Born in India and adopted when she was five months old by a woman in Saint Paul, Minnesota, Asha Shoffner grew up fishing on a nearby lake with her adoptive grandpa. Those simple forays planted a seed that would lead to her position as the environmental and outdoor education program coordinator for the city’s Parks and Recreation Department. In that role, 37-year-old Shoffner’s mission is to encourage underrepresented communities to get outside in ways that feel supportive and affirming. “When we think about stewardship of the land, we have to feel connected to it,” she says. “In order to connect, we have to feel safe.” Shoffner created activities like Latino hiking trips led by a Spanish-speaking guide, and a park-ambassador program that provides training and certification for people from diverse ethnic backgrounds interested in a career in the outdoors; she also fostered BIPOC participation in the Phalen Freeze Fest, an annual Minnesotan celebration in which upward of 700 participants kicksled, snowshoe, and ice-fish in mid-February. In 2020, after George Floyd was murdered in neighboring Minneapolis, Shoffner started the BIPOC Outdoors Twin Cities Facebook page, which includes a calendar of events led by and open only to residents of Minneapolis and Saint Paul who are Black, Indigenous, or people of color. One of the most powerful meetups was a hangout along the Mississippi River during the Derek Chauvin trial; participants set down their phones and chilled out, to “let their nervous systems settle a bit,” Shoffner says. Her efforts haven’t been lost on Melvin Carter, Saint Paul’s first Black mayor. “Amid the many challenges of the past 19 months, safe outdoor spaces are critical to our collective health and well-being,” he says. “Asha’s leadership has been vital in realizing this vision.” Shoffner still fishes, mostly along the Mississippi. When COVID-19 struck, she used a park along the banks as a field office. “The river is such a beautiful and sacred place, especially for Indigenous folks,” she says. “It’s an important place to honor and recognize.” —Stephanie Pearson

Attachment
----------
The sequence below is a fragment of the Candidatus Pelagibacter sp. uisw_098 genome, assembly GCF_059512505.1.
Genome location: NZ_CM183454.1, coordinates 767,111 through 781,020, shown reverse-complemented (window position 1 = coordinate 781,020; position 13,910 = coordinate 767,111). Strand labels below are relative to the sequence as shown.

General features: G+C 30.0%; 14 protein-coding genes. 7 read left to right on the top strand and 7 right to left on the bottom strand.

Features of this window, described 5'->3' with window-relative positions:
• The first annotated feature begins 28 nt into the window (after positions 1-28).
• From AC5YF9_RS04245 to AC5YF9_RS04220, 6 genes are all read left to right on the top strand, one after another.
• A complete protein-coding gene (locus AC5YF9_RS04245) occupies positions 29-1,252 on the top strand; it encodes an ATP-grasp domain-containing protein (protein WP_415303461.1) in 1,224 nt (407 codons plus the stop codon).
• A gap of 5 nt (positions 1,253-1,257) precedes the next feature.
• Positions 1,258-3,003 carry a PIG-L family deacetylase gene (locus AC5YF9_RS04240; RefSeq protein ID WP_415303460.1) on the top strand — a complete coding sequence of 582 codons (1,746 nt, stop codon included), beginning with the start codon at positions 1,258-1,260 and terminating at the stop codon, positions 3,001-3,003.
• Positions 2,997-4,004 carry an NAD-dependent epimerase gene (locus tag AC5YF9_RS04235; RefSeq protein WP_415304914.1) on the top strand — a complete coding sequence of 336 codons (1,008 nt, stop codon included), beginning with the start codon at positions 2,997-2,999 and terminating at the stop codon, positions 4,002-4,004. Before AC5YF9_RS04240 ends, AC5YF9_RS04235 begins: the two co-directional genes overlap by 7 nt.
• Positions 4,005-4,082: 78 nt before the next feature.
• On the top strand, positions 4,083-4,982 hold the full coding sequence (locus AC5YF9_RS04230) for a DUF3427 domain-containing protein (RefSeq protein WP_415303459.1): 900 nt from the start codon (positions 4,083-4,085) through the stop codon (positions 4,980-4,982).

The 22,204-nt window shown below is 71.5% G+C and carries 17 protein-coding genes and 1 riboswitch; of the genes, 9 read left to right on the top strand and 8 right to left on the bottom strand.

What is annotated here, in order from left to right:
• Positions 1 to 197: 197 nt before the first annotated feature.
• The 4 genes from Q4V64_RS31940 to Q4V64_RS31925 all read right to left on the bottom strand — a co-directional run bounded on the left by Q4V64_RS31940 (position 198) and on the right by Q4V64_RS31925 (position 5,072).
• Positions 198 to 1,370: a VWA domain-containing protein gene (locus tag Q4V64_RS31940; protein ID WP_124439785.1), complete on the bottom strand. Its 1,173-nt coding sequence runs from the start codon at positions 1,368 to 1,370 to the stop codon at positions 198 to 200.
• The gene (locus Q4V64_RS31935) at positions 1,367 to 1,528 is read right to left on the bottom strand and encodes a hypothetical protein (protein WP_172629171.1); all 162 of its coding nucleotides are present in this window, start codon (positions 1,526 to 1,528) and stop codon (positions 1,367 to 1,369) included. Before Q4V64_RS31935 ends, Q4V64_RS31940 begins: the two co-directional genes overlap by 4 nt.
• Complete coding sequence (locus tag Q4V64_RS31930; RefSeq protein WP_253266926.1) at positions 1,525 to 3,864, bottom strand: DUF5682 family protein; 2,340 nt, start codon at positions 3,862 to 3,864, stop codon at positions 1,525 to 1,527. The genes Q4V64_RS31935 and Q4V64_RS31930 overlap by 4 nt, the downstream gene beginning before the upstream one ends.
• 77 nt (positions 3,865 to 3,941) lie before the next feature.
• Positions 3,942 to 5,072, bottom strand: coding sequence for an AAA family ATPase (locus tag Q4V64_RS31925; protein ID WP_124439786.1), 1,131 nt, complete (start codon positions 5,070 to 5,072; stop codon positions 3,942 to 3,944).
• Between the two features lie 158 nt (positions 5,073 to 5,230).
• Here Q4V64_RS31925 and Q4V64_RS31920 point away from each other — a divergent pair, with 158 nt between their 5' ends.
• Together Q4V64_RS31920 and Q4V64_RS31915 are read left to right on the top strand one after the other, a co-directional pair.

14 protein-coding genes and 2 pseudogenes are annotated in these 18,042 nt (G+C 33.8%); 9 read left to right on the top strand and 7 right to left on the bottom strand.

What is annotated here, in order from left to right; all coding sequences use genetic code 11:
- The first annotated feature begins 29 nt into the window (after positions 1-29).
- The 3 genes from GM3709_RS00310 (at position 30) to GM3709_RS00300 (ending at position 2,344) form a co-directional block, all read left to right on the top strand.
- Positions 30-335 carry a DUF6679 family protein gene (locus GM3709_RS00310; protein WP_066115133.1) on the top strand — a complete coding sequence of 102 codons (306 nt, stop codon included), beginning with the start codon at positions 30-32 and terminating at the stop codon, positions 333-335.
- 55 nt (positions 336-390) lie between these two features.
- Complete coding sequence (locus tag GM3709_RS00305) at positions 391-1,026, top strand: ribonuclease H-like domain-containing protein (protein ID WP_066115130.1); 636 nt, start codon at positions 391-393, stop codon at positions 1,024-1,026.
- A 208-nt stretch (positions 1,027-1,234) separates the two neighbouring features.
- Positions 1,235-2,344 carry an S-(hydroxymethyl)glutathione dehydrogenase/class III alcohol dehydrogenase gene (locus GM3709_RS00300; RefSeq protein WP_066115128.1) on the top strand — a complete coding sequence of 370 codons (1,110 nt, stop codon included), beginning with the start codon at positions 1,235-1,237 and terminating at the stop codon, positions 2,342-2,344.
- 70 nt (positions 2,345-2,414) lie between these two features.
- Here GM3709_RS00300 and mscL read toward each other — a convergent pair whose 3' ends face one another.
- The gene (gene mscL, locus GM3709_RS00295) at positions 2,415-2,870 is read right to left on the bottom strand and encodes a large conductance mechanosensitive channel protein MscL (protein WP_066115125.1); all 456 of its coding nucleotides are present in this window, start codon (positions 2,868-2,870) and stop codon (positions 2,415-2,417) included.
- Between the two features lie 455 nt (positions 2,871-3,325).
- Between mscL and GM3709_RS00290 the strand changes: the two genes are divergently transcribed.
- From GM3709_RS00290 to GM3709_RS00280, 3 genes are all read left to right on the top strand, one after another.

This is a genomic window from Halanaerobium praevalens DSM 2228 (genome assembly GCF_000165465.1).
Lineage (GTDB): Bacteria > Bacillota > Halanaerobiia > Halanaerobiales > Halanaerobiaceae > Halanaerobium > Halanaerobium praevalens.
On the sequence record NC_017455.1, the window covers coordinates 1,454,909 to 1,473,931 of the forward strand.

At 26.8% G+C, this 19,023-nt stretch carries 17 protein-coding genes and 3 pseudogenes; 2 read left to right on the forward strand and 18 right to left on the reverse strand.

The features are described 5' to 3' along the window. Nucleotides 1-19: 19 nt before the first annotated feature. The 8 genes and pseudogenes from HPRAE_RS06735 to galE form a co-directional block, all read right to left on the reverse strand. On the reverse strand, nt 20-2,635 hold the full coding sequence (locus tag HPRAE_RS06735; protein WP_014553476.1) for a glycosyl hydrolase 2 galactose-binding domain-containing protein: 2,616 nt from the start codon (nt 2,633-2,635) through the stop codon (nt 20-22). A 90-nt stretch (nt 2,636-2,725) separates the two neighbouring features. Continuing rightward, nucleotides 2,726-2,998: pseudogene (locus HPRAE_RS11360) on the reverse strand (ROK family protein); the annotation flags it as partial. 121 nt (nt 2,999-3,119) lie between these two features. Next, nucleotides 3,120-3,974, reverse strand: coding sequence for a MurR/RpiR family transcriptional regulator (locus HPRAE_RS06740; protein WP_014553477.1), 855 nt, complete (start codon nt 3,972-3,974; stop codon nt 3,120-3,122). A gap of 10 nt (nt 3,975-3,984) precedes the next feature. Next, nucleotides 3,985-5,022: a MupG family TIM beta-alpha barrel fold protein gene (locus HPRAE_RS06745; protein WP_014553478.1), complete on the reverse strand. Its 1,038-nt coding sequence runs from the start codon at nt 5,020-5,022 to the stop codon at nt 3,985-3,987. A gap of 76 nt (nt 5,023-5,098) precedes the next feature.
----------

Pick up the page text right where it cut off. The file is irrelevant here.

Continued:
Lo Phong La Kiatoukaysy
A through-hiker fighting hate
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Learn more about why Lil’ Buddha chose a life on the trails in this Outside TV video
Born in a Thai refugee camp, Lo Phong La Kiatoukaysy—who goes by his trail name, Lil’ Buddha—narrowly survived the spillover of the Vietnam War. In 1976, his mother took the family and fled the country, and the Kiatoukaysys eventually resettled in Kansas. Lil’ Buddha soon discovered a love of the outdoors on backpacking trips to Colorado. After college, in 1997, he moved to New York for a marketing job, which was located next to the Twin Towers. Then 9/11 happened, and Kiatoukaysy escaped as the buildings collapsed. It motivated a change in his life: he left the corporate world and set out to through-hike America’s long trails. Forty-five thousand miles later, he’s a double triple crowner and still going. Recently, the 45-year-old Hmong American began speaking out against Asian American and Pacific Islander (AAPI) hate. After the rise in violence directed at those groups during the COVID pandemic, Lil’ Buddha vowed to hike the Continental Divide Trail for a third time in 2021 to raise money to support the Shared Liberation Network—an anti-racism response organization made up of over 40 nonprofits committed to education and ending racial discrimination—and to advocate for diversity and inclusion in the outdoors. “My goal is simple,” he says. “I want to engage with the through-hiking community, the larger trail community, and anyone willing to listen to my message: we’re better than this, and together we can stop AAPI hate.” To date he’s raised $5,000 through social media. —Jeff Garmire
An entrepreneur devoted to designing plus-size performance apparel
Forces of Good: Getting All Bodies Outdoors
Meet the innovators and activists who are making their favorite sports more accessible to plus-size adventurers